AQAP confirms deputy emir killed in US drone strike


Slain al Qaeda in the Arabian Peninsula deputy emir Said al Shihri, from his martyrdom video. Image from the SITE Intelligence Group.

Al Qaeda in the Arabian Peninsula has confirmed that Said al Shihri, its deputy leader, has been killed in a US drone strike. Although the Yemeni government had reported six months ago that al Shihri, a former Guantanamo Bay detainee, was killed in a military operation last year, the al Qaeda commander’s status has been unconfirmed until now.

AQAP announced the death of al Shihri in a video that was released on July 16, according to the SITE Intelligence Group, which obtained the video. “The video’s production date is given as Ramadan 1434, meaning that it was made within the past week,” SITE stated.

The eulogy for al Shihri was given by Ibrahim al Rubaish, a leading ideologue and theologian for AQAP who also is a former Guantanamo Bay detainee. Al Rubaish confirmed that al Shihri was indeed killed in a US drone strike.

Al Shihri, whose real name is Abu Sufyan al Azdi, was first reported killed in mid-January by a Yemeni journalist and by jihadists closely tied to AQAP [see Threat Matrix report, AQAP deputy emir Said al Shihri likely killed in US drone strike].

Just days after reports of al Shihri’s death emerged, the Yemeni government issued an official statement confirming his death [see LWJ report, AQAP deputy emir Said al Shihri is dead: Yemeni government]. The US, however, refused to go on the record and officially confirm the death of al Shihri. In April, AQAP released a statement from al Shihri, and referred to him as if he was alive.

Al Shihri is thought to have been wounded in a drone strike in late 2012, and then later died of his wounds. The date of the operation in which al Shihri was wounded is unclear. The Yemeni government claimed he was wounded in an operation on Nov. 28, but family members said he was wounded in mid-December. No drone strikes were reported in Yemen between Nov. 8, 2012 and Dec. 23, 2012.

The US is known to have conducted a strike in Saada on Oct. 28, 2012, however. In that strike, US drones targeted two compounds, killing four AQAP fighters, including two Saudis [see LWJ report, US drones kill 4 AQAP fighters in rare strike in northern Yemen].

Al Shihri’s death highlights the difficulty in confirming reports of the demise of al Qaeda leaders and operatives in drone strikes where no government presence exists. Al Shihri has been falsely reported killed or captured several times in the past. Most recently, on Sept. 10, 2012, the Yemeni military claimed that he was killed in a military operation. Al Shihri released a statement on Oct. 20, 2012 in which he denied the reports of his death. In February 2011, he was rumored to have been killed while working with explosives. In January 2010, Yemeni officials claimed that al Shihri was captured. And in December 2009, al Shihri was said to have been killed by a US cruise missile attack.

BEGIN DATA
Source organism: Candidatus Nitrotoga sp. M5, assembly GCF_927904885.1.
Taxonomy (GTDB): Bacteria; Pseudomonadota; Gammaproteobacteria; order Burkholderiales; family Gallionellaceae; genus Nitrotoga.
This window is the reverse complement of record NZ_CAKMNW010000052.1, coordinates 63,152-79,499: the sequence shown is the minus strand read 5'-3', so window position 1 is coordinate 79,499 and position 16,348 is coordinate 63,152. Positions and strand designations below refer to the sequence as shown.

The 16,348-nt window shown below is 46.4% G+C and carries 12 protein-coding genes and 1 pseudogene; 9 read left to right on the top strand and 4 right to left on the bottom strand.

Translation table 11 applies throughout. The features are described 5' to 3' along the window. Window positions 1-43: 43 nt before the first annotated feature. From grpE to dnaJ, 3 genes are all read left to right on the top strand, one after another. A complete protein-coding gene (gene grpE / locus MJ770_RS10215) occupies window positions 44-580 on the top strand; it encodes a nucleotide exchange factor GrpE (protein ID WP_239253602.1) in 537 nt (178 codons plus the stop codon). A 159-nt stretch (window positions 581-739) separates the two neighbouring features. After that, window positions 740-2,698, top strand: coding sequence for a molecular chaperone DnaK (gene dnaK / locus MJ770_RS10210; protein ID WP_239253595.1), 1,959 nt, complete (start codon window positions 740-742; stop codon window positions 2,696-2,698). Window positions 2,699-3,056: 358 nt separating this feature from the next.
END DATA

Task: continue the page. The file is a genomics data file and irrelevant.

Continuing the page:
Intelligence services often are unable to reach the scene of a strike and recover a body. Without having a body on which forensic tests can be conducted, intelligence services are reliant on tips from family members and jihadists, media reports, and other methods to deduce if an al Qaeda member has been killed or dodged a strike. In the absence of a body, confirmation via a martyrdom statement is one of the best ways to determine if an al Qaeda operative is dead.

Background on Said al Shihri

Shihri is a Saudi citizen who was detained by the US in Afghanistan in 2001 and transferred to Guantanamo Bay in 2002 for his connections to al Qaeda. He had served as an “al Qaeda travel facilitator” in Mashad, Iran, where he would help al Qaeda operatives enter Afghanistan. He was also connected to the Saudi ‘charity’ al Wafa, which has been designated under Executive Order 13224 as a terrorist organization and is briefly mentioned in the 9/11 Commission’s report as an al Qaeda front.

In November 2007, Shihri was released from Guantanamo and placed into Saudi custody, where he then entered a government-run rehabilitation program for former jihadists. Less than a year later, in September 2008, Shihri played a direct role in al Qaeda’s attack on the American embassy in Sana’a, Yemen’s capital. That attack killed 10 civilians, along with six terrorists.

In February 2009, when al Qaeda in Saudi Arabia and al Qaeda in Yemen merged to form al Qaeda in the Arabian Peninsula, Shihri was named as deputy to AQAP emir Nasir al Wuhayshi.

For more information on Said al Shihri, see LWJ report, Return to Jihad.

Bill Roggio is a Senior Fellow at the Foundation for Defense of Democracies and the Editor of The Long War Journal.

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  • Bikebrains says: